“Let’s forget the past”, Arnav interrupted her, his voice desperate, his face blanching with pain. Her words tore through the scabs of his wounds. “Let’s just remember that our Aarav is in a happy place right now. Let’s just remember that he loved us and that he would want both of us, his daddy and his mama, to be happy too”.
His words filled a painful hole in her soul. Instinctively, she sought comfort from him, from the father of her child. The man who had been destined to bless her child’s short life with his boundless love.
Instinctively, she sought to share the only thing that remained between them. Their grief.
“No human deserves to suffer like this”, was Arnav’s predominant thought as he comforted her, gently reminding her of numerous times and ways she’d been a mother, reassuring her about the indelibility of moments, instances and their sum which had constituted her motherhood.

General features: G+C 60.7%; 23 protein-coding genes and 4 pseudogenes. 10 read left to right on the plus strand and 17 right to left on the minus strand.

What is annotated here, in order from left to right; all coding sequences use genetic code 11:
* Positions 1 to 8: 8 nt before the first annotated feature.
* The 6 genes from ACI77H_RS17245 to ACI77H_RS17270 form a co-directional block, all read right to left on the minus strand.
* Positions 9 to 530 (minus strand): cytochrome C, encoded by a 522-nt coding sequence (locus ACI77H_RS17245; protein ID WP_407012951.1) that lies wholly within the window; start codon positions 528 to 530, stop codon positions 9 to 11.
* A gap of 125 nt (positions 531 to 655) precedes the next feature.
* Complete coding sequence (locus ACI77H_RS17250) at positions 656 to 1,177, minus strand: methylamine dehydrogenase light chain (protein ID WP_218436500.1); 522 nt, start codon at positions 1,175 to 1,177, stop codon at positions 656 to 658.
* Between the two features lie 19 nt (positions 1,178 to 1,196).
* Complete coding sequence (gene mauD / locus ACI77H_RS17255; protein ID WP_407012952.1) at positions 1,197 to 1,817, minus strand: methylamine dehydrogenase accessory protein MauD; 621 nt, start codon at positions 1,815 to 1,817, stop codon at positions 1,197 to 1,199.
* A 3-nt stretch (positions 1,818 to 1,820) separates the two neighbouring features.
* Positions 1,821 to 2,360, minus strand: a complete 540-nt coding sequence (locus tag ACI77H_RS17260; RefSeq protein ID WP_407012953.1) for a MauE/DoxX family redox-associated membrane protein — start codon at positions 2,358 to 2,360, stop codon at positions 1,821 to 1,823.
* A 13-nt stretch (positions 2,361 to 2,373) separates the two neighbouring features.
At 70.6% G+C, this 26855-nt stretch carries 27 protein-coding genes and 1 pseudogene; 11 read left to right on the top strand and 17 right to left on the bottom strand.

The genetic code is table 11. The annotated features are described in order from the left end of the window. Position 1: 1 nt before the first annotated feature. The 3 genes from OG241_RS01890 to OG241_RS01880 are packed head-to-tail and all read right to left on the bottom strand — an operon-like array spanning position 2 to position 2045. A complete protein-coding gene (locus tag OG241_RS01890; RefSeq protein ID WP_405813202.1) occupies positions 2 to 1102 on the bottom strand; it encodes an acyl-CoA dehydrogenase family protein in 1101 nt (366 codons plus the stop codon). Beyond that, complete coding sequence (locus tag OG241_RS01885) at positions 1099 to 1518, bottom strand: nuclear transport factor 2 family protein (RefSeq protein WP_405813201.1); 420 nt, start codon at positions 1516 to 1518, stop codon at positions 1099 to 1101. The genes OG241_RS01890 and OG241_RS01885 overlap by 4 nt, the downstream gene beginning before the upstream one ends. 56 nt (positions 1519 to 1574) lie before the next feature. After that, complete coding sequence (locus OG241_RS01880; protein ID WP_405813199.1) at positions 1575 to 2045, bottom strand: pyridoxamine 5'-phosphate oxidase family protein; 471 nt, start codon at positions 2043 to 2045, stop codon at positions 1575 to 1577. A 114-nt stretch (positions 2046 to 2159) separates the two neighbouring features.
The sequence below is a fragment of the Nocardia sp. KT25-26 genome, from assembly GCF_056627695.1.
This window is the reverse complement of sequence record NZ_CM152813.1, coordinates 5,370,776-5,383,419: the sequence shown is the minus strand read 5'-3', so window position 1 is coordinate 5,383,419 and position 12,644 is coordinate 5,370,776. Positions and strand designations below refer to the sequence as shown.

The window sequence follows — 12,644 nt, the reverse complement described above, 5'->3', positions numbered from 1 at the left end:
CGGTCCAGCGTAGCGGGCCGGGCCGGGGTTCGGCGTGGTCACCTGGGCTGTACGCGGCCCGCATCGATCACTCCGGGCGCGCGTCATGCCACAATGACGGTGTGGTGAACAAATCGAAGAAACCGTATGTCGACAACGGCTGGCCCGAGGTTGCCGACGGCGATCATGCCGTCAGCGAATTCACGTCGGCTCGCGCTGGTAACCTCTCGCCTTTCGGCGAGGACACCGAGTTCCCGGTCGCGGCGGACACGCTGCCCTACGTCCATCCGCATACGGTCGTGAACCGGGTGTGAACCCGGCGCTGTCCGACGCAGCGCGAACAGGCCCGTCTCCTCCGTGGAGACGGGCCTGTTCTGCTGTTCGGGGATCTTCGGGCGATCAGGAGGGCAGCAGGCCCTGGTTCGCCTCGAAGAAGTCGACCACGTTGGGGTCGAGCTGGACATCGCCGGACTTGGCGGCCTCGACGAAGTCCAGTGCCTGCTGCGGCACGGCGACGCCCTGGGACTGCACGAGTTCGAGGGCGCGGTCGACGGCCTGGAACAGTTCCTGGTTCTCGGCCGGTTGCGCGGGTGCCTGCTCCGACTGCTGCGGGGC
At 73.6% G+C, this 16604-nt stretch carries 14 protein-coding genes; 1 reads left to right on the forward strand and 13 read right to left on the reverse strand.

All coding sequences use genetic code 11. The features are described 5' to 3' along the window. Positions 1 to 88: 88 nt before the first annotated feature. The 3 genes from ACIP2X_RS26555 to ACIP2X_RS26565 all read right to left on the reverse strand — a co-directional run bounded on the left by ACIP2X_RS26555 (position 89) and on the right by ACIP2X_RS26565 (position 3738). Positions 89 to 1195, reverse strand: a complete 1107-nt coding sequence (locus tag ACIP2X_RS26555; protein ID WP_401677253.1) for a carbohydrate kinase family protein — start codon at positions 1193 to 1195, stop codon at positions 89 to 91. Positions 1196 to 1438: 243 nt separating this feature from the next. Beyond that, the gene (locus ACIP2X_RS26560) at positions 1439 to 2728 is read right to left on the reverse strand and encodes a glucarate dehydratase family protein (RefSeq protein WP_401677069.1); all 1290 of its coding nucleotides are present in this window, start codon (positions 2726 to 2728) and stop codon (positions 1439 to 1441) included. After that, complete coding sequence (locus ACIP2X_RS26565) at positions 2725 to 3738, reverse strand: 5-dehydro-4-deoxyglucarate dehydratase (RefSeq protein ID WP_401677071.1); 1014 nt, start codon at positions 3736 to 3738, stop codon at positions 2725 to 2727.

With blurred vision, Khushi watched them from the bedroom window. Across an afternoon colored with fall, sunshine and poignancy. Perhaps it was a testimony to her journey, to the distance travelled, that she barely noticed their embrace. Her heart was preoccupied with concerns about it’s beloved…
Later, Lavanya walked toward the house alone, her countenance and eyes oddly at peace. Wind whipped her dark hair. Dried leaves crunched under her feet. Without a backward glance, she walked away from him with the image of him standing on the bridge, his hands resting on the rail, his eyes focussed on the stream, permanently imprinted in her mind.
As she walked, she realized she was glad, perhaps for the first time, to see he’d found happiness in life. She was glad to know he wouldn’t be left alone on the bridge.
It took a weight off of her chest.